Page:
Edward Everett Oakes (American, 1891–1960) Often commented that the refinement of a jewel’s reverse was as important to him as the execution of the front. This reversible necklace with a cross pendant features pearls on one side and amethysts on the other.
Edward Everett Oakes (American, 1891–1960) Jeweled casket, 1929. Silver, green gold, amethyst, pearl, onyx; laurel wood, velvet *Museum of Fine Arts, Boston. Museum purchase with funds donated anonymously *Reproduced with permission. *Photograph © Museum of Fine Arts, Boston
Frederick Partridge. (Inglés, 1877–1942) Inglés, principios del siglo XX. Oro, piedra de luna, esmalte y vidrio. *Colección privada. * Cortesía, Museo de Bellas Artes, Boston.
Miyé Matsukata. In this necklace highlights the depth and texture
of the green jade and red agate by contrasting them with
smooth silver mounts and a textured cast silver surface
Sarah Wyman Whitman Memorial Chalice, 1905. Designed by: R. Clipston Sturgis (American, 1860–1951) and Made by Arthur Stone (American, born in England, 1847–1938) Gold-plated silver, alexandrite chrysoberyl, sapphire, tourmaline, cats eye chrysoberyl, citrine quartz, spinel, pyrope garnet, grossular garnet (hessonite), pink sapphire, yellow sapphire. *Lent by Trinity Church, Boston. *Photograph © Museum of Fine Arts, Boston.
The inclusive nature of the Arts and Crafts movement
offered new opportunities for women, particularly those interested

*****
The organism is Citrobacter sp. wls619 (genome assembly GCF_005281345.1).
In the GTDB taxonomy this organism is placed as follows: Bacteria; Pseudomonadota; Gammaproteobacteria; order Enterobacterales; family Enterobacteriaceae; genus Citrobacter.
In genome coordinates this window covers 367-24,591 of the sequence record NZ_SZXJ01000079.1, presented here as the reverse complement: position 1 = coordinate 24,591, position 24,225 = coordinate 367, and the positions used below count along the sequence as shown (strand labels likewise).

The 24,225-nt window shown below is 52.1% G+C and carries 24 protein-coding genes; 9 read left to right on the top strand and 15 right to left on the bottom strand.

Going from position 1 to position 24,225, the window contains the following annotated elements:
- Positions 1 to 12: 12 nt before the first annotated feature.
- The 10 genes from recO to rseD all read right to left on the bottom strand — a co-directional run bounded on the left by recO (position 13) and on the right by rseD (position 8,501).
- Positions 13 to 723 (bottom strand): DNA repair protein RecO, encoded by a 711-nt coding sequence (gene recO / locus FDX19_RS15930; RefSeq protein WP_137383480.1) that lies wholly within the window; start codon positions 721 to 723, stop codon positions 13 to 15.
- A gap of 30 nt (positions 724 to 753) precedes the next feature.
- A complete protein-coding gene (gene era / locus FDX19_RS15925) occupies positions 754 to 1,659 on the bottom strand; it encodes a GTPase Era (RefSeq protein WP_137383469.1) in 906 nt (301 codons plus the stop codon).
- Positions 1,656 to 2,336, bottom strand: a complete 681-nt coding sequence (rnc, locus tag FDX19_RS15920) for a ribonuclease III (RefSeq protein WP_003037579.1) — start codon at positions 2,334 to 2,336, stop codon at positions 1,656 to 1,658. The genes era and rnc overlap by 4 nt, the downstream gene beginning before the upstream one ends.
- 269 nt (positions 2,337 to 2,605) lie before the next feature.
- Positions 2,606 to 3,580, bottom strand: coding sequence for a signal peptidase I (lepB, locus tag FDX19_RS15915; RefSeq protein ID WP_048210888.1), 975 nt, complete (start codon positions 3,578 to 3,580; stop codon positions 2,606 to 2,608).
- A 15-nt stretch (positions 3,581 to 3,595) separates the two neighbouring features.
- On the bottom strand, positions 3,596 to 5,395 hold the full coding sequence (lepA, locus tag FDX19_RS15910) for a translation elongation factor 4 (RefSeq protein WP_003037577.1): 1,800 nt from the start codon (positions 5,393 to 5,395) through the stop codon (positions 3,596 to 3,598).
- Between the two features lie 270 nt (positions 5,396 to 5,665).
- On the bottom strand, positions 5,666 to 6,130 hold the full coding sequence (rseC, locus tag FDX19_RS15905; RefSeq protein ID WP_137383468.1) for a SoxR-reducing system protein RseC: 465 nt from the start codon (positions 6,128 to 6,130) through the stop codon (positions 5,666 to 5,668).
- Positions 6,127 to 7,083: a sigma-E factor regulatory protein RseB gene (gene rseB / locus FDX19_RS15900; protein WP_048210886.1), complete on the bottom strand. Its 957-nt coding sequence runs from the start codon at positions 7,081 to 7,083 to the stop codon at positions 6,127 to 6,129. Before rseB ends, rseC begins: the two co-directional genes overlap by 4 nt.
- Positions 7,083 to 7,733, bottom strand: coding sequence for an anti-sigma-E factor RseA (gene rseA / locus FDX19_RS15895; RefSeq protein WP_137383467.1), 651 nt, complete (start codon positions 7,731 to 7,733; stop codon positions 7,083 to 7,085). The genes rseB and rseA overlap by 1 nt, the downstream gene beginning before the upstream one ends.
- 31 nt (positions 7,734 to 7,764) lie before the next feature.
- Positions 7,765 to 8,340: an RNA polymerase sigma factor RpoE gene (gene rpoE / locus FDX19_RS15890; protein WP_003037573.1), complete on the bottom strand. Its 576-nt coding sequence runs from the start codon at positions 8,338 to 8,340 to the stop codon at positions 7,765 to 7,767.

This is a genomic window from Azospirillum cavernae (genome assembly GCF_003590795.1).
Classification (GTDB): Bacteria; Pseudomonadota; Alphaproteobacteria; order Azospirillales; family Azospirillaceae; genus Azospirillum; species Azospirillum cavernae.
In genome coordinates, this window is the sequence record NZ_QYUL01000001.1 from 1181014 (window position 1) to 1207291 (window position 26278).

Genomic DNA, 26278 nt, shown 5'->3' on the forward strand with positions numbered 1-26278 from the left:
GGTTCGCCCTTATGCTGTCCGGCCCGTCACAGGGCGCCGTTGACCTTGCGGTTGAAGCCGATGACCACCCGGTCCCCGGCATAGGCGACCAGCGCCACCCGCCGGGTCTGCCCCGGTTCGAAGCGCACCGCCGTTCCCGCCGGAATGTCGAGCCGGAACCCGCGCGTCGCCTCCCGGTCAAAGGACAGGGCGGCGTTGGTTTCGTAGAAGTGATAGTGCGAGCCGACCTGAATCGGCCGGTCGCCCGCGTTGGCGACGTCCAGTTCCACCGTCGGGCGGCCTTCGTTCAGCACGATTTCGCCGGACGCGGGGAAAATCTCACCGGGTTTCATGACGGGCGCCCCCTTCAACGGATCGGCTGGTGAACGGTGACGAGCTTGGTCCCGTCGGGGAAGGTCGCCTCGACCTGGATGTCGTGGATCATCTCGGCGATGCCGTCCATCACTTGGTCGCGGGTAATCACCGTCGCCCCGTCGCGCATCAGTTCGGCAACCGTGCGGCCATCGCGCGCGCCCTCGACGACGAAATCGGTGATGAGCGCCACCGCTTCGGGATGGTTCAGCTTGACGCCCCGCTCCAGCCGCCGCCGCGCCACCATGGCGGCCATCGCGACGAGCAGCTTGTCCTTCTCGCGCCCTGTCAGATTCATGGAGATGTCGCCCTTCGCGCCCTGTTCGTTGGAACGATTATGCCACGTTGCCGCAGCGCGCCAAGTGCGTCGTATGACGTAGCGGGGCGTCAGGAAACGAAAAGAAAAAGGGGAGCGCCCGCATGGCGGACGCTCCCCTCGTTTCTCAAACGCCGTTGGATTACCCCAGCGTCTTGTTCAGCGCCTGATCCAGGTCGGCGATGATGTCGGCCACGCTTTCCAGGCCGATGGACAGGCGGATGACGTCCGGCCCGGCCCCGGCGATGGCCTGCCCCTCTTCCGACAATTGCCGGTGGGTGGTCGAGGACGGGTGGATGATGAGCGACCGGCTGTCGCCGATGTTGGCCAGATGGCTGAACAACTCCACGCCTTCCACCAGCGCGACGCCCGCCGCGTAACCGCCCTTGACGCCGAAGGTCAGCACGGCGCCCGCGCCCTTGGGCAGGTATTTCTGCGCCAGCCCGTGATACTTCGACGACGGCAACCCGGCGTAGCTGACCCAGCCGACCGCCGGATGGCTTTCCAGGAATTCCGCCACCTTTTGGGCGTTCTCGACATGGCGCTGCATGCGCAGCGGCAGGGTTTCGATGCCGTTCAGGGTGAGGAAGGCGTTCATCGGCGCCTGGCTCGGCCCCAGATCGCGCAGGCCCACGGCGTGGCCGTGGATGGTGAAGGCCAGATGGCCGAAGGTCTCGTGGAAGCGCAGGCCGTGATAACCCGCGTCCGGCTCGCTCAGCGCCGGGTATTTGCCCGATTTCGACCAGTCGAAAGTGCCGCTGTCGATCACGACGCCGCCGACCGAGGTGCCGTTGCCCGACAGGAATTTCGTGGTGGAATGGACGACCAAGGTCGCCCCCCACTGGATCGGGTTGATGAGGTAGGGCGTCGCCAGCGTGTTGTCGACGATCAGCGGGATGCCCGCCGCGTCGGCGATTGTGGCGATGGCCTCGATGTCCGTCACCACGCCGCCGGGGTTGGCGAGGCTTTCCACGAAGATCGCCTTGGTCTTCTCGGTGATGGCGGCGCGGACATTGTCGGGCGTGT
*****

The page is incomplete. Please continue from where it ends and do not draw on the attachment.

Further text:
in jewelry and metalwork
Boston Made features the work of nine women artists, including pioneers Josephine Hartwell Shaw (1865–1941), Elizabeth Copeland (1866–1957) and Margaret Rogers (1868–1949), who were among the most prominent early Arts and Crafts metalworkers in the nation. Each took advantage of new educational programs in Boston to develop her skills, participate in local and national exhibitions and competitions, sell her work through the Society of Arts and Crafts and other galleries, and earn a living from her craft. In 1913, the MFA acquired a gold and pearl brooch and a gold, emerald and pearl ring (about 1913) made by Shaw, making her the first female contemporary jewelry maker represented in the Museum’s collection.
Josephine Hartwell Shaw (American, 1865–1941) Necklace. Gold, jade, colored glass. *Museum of Fine Arts, Boston. Gift of Mrs. Atherton Loring. *Photograph © Museum of Fine Arts, Boston
Margaret Rogers (American, 1868–1949) Ring. Gold, sapphire, diamond, pearl *Neil Lane Collection * Photograph © Museum of Fine Arts, Boston.
Elizabeth Copeland. Brooch with a turquoise in a floral-garlanded gold frame
and a small opal drop, is strikingly similar to the one worn by Paxton’s mother, Rose, in her portrait.
The work of Shaw, Copeland and Rogers
is reunited with that of other female makers
Works including Lucretia McMurtrie Bush (1867–1953), Gertrude S. Twichell (1889–after 1947), Katherine Pratt (about 1891–1978), Mary Catherine Knight (1876–1956), Hazel Blake French (1890–1972) and Jessie Ames Dunbar (1876–1957), all of whom were successful in their time, but little known today.
Lucretia-McMurtrie-Bush (American, 1867–1953) Brooch. Gold, turquoise, pearl .*Collection of Aram Berberian and Rosalie Berberian *Photograph © Museum of Fine Arts, Boston.
Hazel Blake French. Carefully selected glass from the rubble of the Sandwich Glass Company,
had it cut and polished, and set it like gemstones, as in this silver necklace
Gertrude S. Twichell (estadounidense, 1889–1943) Americano, principios del siglo XX. Plata, esmalte, citrino. * Terry y Paul Somerson. * Cortesía, Museo de Bellas Artes, Boston.
Jessie Ames Dunbar, (American, 1876–1957) Brooch. Silver, gold, red tourmaline (rubellite), amethyst, watermelon tourmaline. *On loan from the family of the artist. *Courtesy, Museum of Fine Arts, Boston